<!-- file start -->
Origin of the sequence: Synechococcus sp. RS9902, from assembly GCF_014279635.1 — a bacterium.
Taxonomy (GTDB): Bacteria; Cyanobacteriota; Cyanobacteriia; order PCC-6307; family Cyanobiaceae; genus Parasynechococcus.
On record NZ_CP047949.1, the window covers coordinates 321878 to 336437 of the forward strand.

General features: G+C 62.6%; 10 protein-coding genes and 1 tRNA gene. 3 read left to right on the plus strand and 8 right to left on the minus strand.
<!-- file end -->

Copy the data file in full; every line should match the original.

Origin of the sequence: Synechococcus sp. RS9902, from assembly GCF_014279635.1 — a bacterium.
Taxonomy (GTDB): Bacteria; Cyanobacteriota; Cyanobacteriia; order PCC-6307; family Cyanobiaceae; genus Parasynechococcus.
On record NZ_CP047949.1, the window covers coordinates 321878 to 336437 of the forward strand.

General features: G+C 62.6%; 10 protein-coding genes and 1 tRNA gene. 3 read left to right on the plus strand and 8 right to left on the minus strand.